There are fears of a wash out or two during India tour of Bangladesh beginning in June 2015 © AFP
There are fears of a wash out or two during India tour of Bangladesh beginning in June 2015 © AFP

India will tour Bangladesh to play one Test and three One-Day Internationals (ODIs) next month. But in that part of the world, June is the peak monsoon season. Sandipan Banerjee wonders how this series will take place next month, when about 300 MM of rainfall is expected in Bangladesh.

The Indian Premier League (IPL) is in its final leg. The final is scheduled to be played on May 24 and with it there will be an official end of Indian domestic season of 2014-2015. In most parts of India cricket is not a feasible option in June, July and August due to the rainy season. As per the regular monsoon roster, the Indian team will travel to Bangladesh and Sri Lanka to continue their cricketing assignments and keep generating revenue for The Board of Control for Cricket in India (BCCI). READ: Bangladesh: Joy of watching the Bangla Tigers succeed

To schedule a tour of Bangladesh in mid-June is the most surprising and annoying. They made the same tour last June. Just after IPL, a second string Indian team led by Suresh Raina had crossed the border and went to Dhaka to play three ODIs. But as expected, all three games were affected by rain and the last match was washed out. Thanks to Stuart Binny’s epic 6 for 4 in the second ODI, India somehow managed to win the series 2-0.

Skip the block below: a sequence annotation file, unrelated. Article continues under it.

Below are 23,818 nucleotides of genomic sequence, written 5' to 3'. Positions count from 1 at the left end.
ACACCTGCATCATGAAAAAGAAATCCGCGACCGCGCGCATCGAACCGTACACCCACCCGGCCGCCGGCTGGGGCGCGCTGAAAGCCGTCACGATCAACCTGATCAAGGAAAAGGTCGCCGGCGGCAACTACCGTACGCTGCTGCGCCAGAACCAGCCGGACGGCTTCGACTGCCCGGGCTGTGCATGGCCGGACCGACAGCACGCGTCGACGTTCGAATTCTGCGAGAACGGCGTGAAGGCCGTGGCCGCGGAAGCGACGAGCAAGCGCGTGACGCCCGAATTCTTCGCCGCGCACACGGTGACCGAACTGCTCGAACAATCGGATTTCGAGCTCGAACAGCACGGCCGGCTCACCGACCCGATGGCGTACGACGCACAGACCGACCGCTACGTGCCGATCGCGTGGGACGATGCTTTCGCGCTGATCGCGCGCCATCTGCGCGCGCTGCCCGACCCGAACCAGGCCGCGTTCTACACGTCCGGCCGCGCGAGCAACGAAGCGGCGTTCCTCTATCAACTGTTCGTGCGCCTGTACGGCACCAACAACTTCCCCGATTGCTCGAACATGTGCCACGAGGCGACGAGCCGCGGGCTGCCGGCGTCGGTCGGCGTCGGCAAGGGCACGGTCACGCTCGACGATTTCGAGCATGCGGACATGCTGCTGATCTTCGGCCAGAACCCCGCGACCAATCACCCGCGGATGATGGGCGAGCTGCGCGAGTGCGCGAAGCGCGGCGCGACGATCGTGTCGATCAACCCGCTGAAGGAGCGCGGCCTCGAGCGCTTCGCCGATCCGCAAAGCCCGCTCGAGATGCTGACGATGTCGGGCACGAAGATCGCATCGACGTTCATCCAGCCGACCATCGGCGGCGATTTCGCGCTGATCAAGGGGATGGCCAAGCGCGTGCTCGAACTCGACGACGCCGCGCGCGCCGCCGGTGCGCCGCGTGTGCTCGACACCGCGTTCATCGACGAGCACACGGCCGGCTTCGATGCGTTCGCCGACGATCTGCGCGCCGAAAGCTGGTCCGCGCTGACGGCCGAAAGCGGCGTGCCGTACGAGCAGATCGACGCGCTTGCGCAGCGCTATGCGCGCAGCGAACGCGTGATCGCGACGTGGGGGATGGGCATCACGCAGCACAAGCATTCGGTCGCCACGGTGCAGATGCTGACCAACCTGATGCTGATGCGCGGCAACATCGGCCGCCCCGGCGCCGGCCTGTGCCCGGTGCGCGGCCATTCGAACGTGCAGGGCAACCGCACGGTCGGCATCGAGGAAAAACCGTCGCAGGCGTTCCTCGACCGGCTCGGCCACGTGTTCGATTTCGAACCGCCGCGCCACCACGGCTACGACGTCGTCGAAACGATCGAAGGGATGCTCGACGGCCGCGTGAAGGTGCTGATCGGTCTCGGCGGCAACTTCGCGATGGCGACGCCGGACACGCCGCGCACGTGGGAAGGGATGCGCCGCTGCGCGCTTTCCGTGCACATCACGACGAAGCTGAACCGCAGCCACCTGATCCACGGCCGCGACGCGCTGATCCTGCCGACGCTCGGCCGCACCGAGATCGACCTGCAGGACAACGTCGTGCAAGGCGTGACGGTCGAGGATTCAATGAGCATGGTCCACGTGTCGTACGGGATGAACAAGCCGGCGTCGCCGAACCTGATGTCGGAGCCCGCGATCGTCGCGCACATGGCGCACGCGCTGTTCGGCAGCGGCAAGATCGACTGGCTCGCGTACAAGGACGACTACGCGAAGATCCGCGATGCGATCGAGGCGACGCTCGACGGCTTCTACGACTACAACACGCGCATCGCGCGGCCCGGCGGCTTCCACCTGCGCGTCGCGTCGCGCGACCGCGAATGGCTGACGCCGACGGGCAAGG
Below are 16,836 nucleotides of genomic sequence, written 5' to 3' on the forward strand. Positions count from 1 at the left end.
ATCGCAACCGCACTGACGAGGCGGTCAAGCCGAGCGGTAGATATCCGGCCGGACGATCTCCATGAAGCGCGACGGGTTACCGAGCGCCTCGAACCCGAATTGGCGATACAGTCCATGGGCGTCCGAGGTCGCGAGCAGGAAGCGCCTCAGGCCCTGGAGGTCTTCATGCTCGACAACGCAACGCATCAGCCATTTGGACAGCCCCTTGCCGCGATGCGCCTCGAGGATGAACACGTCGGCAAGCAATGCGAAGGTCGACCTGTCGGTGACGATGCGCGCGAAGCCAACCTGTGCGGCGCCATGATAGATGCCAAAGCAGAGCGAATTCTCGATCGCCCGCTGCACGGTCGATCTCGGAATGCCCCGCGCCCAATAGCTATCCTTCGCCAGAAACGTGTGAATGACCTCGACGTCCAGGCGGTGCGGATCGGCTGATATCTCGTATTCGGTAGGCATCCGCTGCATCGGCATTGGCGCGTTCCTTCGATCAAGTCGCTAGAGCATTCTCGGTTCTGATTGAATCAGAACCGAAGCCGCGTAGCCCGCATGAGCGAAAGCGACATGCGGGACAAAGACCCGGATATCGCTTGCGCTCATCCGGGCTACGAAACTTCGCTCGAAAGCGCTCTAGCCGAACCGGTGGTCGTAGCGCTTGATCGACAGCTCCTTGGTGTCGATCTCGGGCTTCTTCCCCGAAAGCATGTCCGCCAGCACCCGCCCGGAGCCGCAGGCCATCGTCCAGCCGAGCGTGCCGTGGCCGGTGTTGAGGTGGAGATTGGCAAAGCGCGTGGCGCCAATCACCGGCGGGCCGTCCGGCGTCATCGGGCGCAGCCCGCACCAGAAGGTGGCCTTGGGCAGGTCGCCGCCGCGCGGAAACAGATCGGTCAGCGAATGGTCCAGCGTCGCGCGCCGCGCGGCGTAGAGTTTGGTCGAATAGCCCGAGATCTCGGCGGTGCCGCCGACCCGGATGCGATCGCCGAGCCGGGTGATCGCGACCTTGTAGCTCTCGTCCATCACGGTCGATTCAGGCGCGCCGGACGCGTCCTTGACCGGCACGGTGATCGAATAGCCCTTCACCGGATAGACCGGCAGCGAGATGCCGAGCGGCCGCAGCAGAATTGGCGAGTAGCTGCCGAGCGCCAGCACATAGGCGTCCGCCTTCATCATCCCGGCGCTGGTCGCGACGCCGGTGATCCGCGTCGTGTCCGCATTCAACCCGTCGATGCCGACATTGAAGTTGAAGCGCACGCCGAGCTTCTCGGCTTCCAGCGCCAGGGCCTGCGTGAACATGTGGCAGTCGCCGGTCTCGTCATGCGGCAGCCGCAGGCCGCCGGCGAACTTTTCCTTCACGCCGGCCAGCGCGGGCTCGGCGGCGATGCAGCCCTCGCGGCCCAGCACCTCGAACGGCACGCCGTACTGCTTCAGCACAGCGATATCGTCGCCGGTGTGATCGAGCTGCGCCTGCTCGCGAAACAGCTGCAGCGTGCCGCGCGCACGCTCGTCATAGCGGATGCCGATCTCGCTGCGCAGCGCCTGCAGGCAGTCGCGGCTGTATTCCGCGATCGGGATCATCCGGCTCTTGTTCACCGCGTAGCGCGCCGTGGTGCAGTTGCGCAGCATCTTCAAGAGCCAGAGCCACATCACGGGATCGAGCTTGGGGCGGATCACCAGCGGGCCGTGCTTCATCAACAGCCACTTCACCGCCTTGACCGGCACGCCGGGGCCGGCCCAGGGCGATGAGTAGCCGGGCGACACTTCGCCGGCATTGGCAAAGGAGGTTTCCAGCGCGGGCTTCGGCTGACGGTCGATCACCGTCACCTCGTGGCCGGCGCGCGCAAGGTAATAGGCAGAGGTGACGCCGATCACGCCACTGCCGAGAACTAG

It seems Bangladesh Cricket Board (BCB) and BCCI have not learnt any lesson from that experience and are again going ahead with a series during the peak monsoon season of Bangladesh. This time India will play a Test as well. So it will be a very good opportunity for Bangladesh to draw their first ever Test “series” against India. READ: Bangladesh’s streak and most consecutive wins across formats at home

The Test will be played in Khan Shaheb Osman Ali Stadium at Fatullah, where the last Test had been played way back in 2006 when Bangladesh had faced the Australians at their pomp. The drainage system of this venue is not the greatest and from few previous instances in past, it can be predicted that a heavy shower (which is very common over there) can easily call off the day’s play. It is expected that the players will spend most of their time on this tour, either in dressing room or in hotel. Indian players are advised to pack enough books, DVDs and Playstations for spending the spare time.

Just after the one-off Test the teams will lock horns in a three-ODI series. All their games will be played in the Sher-e-Bangla National Stadium, Mirpur, 10 km outside the Dhaka city. Mirpur is currently the “Home of Bangladesh cricket”. The ground has very good drainage facilities. But despite f that, keeping the rain threat in mind, all three matches have been allotted reserve days. This time BCB is desperate to produce results from the ODIs. READ: Mushfiqur Rahim regrets Bangladesh’s poor performance against Pakistan

Instances of allotting reserve days for all matches in a bilateral series are very rare in modern day cricket. Even the last World Cup final didn’t have a reserve Day. But then, if illogical series are planned, such occurrences will keep occurring.

(Sandipan Banerjee is a reporter at CricketCountry. Cricket has been the biggest passion for him since his childhood. So, when it came to choosing his career, he chose to turn his passion into his profession. Apart from cricket he likes mountain trekking, river rafting, and photography. His twitter handle is @im_sandipan)